Getting to the heart of the matter: 10 years of cardiovascular research funded by BSAVA PetSavers

9 May 2024

Being 50 years old is a time for BSAVA PetSavers to look back and consider its impact. Much has been achieved by the last 10 years of cardiovascular clinical research funding. Here, we focus in on two major cardiac diseases: hypertrophic cardiomyopathy (HCM) in cats and myxomatous mitral valve disease (MMVD) in dogs.

Hypertrophic cardiomyopathy (HCM)

Research suggests that over 1.5 million cats are affected with hypertrophic cardiomyopathy (HCM) in the UK alone. PetSavers’ funding has been part of larger funding which has transformed its diagnosis, making this easier for first opinion practitioners and leading to earlier treatment with potentially less distress.

HCM often affects relatively young cats, and can result in heart failure, respiratory distress, very painful arterial thromboembolisms and death. However, many cats with HCM remain asymptomatic and are at risk of being undetected until the rapid development of unexpected spontaneous or stress-induced signs. Veterinary visits and procedures can be the stress-inducing events causing these signs.

Historically, asymptomatic cats with heart murmurs were diagnosed by referral cardiologists, but financial pressures led to many high-risk cats being undetected and unscreened. Professor Virginia Luis Fuentes and her RVC research team, aided by IDEXX, changed veterinary practice by developing first opinion, in-house screening techniques for HCM including blood NT-proBNP measurements and focussed echocardiology screens measuring the left atrial diameter.1,2 This ultrasound technique is now taught to vet students and primary care vets to be used as standard in first opinion veterinary practice (Figure 1). NT-proBNP screening tests are now also used widely in first opinion practice.

Vicky Ironside and colleagues carried out a PetSavers-funded study that looked at prognostic indicators for cats with asymptomatic HCM. They confirmed that left atrial enlargement and elevated N-proBNP both indicated an increased risk of a cardiac event, including congestive heart failure, arterial thromboembolism or sudden death. Increased speed of atrial enlargement elevated this risk.3 This study was awarded the BSAVA PetSavers Veterinary Achievement Award in 2021.

Cats showing respiratory distress and dyspnoea are critically ill, medically unstable and vulnerable to the effects of stress. Being held for blood sampling is an invasive, potentially stressful event for any cat. PetSavers funded two studies4,5 which demonstrated that N-proBNP concentrations in pleural fluid from dyspnoeic cats, being removed for therapeutic and diagnostic reasons, could be used to distinguish between cardiac and non-cardiac causes of dyspnoea in primary practice. This removes the need for blood sampling and aids rapid diagnosis and treatment without referral.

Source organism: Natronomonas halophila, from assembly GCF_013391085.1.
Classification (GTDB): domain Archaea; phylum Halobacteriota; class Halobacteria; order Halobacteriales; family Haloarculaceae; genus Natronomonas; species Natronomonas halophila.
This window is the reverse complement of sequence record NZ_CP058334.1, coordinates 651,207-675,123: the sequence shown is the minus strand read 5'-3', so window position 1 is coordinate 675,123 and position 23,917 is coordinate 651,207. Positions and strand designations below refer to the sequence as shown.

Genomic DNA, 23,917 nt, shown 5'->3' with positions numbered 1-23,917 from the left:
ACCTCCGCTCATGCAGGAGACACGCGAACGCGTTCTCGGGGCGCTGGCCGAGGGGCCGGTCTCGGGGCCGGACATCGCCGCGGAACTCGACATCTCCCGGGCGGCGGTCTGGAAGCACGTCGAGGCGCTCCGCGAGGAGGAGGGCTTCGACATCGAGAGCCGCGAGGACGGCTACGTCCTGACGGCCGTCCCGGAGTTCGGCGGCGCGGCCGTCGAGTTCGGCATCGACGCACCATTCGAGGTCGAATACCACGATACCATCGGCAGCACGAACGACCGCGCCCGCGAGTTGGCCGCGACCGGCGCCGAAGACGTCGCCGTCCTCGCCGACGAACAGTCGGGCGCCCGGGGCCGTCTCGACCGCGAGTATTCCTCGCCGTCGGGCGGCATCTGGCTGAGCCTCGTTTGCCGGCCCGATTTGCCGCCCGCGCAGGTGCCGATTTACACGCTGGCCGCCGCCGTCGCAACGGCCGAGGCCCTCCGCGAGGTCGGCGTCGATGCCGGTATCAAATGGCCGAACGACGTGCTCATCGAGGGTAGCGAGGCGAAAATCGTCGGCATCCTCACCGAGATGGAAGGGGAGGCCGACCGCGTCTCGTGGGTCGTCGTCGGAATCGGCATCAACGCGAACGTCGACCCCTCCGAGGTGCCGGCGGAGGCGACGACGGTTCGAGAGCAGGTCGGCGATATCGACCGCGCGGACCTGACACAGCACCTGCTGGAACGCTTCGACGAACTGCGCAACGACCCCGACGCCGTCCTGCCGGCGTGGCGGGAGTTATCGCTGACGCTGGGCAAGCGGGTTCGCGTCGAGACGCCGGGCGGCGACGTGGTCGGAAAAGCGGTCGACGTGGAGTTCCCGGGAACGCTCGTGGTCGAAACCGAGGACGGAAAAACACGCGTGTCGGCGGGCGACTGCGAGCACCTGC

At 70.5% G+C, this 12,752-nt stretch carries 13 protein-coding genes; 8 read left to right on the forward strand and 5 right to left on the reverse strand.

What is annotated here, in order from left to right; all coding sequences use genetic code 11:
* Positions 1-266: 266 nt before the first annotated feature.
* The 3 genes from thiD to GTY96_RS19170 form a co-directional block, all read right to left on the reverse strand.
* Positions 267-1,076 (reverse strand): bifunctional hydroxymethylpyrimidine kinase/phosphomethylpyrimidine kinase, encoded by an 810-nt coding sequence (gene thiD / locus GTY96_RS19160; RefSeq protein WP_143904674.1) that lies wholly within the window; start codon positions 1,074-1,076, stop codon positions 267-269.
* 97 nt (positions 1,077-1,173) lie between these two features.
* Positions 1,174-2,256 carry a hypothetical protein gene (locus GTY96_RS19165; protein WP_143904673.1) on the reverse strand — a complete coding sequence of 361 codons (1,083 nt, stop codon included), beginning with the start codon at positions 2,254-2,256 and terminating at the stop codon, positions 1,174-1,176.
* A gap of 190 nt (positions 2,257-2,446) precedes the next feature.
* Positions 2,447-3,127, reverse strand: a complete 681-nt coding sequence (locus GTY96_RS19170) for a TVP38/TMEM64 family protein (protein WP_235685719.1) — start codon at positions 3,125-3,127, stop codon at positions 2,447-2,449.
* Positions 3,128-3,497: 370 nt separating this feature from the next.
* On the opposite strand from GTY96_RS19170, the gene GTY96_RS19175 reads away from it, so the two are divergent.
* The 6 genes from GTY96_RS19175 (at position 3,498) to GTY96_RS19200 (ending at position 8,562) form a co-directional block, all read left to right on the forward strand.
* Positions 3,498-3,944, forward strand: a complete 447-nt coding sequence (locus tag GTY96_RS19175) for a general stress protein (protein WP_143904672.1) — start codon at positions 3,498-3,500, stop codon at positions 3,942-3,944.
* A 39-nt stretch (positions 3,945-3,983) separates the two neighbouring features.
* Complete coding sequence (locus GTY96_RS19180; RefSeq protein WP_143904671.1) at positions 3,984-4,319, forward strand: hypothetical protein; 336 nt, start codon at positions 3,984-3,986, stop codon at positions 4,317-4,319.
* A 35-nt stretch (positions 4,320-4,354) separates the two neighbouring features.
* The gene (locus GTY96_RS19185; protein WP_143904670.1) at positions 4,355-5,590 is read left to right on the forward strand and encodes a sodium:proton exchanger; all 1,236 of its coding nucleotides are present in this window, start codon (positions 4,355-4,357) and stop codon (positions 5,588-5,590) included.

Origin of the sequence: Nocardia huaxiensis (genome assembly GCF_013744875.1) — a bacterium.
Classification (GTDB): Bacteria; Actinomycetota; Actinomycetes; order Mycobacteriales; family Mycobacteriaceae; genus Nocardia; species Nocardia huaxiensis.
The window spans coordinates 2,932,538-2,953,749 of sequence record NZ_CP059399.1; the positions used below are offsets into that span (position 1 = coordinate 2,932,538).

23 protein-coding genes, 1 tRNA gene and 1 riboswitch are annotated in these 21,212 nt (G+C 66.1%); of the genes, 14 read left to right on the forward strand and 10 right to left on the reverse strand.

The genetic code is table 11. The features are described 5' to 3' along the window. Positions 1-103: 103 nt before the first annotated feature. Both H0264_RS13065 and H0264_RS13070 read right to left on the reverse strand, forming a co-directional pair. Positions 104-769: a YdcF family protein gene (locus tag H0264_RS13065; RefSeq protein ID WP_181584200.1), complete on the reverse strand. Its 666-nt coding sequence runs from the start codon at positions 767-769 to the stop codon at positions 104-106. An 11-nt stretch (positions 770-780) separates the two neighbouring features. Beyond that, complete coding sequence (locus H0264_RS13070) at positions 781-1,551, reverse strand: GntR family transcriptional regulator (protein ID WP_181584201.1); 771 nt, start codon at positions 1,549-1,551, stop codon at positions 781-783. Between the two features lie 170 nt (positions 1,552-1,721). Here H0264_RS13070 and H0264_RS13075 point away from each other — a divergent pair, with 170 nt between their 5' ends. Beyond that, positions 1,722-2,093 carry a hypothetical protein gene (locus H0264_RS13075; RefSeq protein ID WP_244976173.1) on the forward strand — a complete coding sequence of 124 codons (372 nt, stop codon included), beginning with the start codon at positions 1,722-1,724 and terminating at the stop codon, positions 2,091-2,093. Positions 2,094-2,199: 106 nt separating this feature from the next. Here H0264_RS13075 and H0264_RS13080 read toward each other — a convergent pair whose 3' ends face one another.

Dr Dave Dickson received joint PetSavers and Veterinary Cardiovascular Society (VCS) funding to confirm his initial research which developed the RAPID assessment for dyspnoeic cats.6 His earlier work showed that dyspnoeic cats presenting with hypothermia, tachycardia, gallop sounds or profound tachypnoea are likely to have dyspnoea from an underlying cardiac cause, although a confirmatory diagnosis needs to be made. We await the results of his further investigations.

Our support of research into HCM continues with other on-going studies under Dr Melanie Hezzell at the University of Bristol looking at the role of myocardial fibrosis in feline heart and kidney disease. Additionally, we recently awarded joint funding with the VCS to a project developing an intelligent stethoscope for detecting HCM (Figure 2). This will use an inbuilt AI algorithm to differentiate between heart murmurs caused by HCM and non-harmful, physiological murmurs.

“PetSavers gives the profession access to research conducted in general practice, something which is rare. We need to improve the knowledge and management of diseases seen in general practice…” Dr Dave Dickson, RCVS Recognised Specialist in Cardiology

Myxomatous mitral valve disease (MMVD)

MMVD is a chronic, degenerative disease which can lead to fatigue, life-long medication and veterinary support, a reduced quality of life and, in some cases, heart failure, respiratory distress and reduced life expectancy. It accounts for over 70% of canine cardiovascular disease, and is seen in about 4% of dogs at primary care practices in the UK. Of these, 30% go on to develop cardiovascular compromise and heart failure.

In the last 10 years, PetSavers has funded student studies which have helped elucidate the pathophysiology of MMVD, potentially enabling future diagnostics and treatment. These have also introduced undergraduates to clinical research and launched researcher careers through master’s qualifications. We have a number of exciting, larger on-going studies looking at treatments used in primary practice, and the genetics of MMVD.